My friend is wondering if he should complete the last year of medical school there in Cuba or come here and continue on. It seems like there is no benefit from completing med school in Cuba, given the difficulty to be licensed in the U.S. And the difficulty in getting a residency position.
Does any of the course work from his studies in Cuba transfer over to U.S? Is it likely that he'd have to get a bachelor's degree here before ever going to a U.S. Med school? My friend says that he has an outstanding record in the Cuban medical school, speaks excellent English, does well on tests, etc. Any advice you could give?
As far as I know, no medical students from Cuba have transferred to a med school in the United States recently or possibly ever. Regarding your questions, I can only give you my best guesses.
I doubt very much that a course from the Cuban medical school would be accepted here in the US. US med schools that accept a few transfers from Caribbean schools like Ross or St. George's usually take those students at the beginning of the third year of medical school.
A few schools are doing combined BS/MD degrees in five or six years, but I don't know of a single US school that would take a student directly out of high school into a 4-year program.
A possibly more reliable way to become a physician in the United States would be to graduate from an American university, take the Medical College Admission Test, and apply to med school.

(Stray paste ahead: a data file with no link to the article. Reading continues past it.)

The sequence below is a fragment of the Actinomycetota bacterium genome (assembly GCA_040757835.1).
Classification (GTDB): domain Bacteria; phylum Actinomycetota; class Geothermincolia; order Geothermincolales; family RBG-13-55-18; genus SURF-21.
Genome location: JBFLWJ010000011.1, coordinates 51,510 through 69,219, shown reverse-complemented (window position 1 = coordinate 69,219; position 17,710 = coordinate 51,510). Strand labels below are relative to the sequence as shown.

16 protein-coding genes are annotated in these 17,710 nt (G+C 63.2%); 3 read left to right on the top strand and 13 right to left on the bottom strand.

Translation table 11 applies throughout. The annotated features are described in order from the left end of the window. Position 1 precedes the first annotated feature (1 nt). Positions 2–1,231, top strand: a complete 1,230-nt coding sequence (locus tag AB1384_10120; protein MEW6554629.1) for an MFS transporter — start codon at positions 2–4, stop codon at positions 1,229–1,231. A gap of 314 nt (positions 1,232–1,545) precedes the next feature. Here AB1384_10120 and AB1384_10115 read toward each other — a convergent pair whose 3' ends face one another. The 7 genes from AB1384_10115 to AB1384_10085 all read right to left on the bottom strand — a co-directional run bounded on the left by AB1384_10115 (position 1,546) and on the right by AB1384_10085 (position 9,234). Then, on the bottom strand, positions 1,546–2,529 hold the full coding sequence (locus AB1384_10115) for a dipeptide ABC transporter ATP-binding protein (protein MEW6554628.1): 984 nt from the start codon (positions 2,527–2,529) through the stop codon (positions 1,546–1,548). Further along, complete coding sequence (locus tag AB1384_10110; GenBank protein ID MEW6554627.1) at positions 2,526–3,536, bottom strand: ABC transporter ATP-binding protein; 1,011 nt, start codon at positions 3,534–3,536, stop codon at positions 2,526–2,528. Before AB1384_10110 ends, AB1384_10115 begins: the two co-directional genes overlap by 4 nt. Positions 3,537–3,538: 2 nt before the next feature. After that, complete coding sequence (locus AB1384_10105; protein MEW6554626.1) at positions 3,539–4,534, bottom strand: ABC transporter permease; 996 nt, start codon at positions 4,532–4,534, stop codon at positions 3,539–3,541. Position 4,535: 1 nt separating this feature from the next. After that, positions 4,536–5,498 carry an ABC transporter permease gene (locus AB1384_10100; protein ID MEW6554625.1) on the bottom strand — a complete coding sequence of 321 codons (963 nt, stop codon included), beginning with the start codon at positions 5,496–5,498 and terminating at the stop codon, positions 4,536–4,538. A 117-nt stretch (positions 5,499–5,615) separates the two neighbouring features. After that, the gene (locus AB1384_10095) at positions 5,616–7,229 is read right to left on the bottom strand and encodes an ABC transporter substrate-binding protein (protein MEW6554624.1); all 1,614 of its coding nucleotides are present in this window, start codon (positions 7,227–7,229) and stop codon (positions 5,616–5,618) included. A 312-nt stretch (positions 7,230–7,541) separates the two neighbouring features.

Last month, the ECFMG posted this on its website: "The ECFMG is pleased to announce that it will resume processing of service requests in relation to applicants from and institutions in Cuba. As previously announced, ECFMG was not processing such requests, pending approval of its license application for Cuba by the Office of Foreign Assets Control (OFAC) of the U.S. Department of the Treasury. Today, ECFMG was advised that OFAC has approved the license application."
There are 14 medical schools in Cuba. I do not know if any or all of them will be acceptable to the ECFMG or what position residency program directors will take on applications received from students in those schools. Many current offshore graduates are having problems obtaining residencies in US programs. What will happen with the addition of 14 more schools with an unknown number of graduates is anyone’s guess.The fact that he is a non-US citizen is not helpful.
One of the 14 is the ELAM medical school which has 19,550 students. Wikipedia says it is accredited by the ECFMG and the Medical Board of California.
It is not clear how that many students can be clinically trained in a country with only about 11 million citizens and 13 other med schools. For comparison, the US, which has 30 times the population of Cuba, has 140 allopathic medical schools with about 80,000 total students.
I don't know if I've clarified things for you or made them more confusing. Your friend's brother is going to have to decide for himself what he wants to do, but if he is a truly outstanding student, maybe he should stay in Cuba and finish his education. However, he must understand that there is no guarantee he will be able to obtain a residency in the US, and no residency means no ability to be licensed and no way to practice medicine here.
If any of my readers have other thoughts, I hope they will comment.
Addendum on 8/20/15 at 11:25 a.m. The medical student is not a US citizen.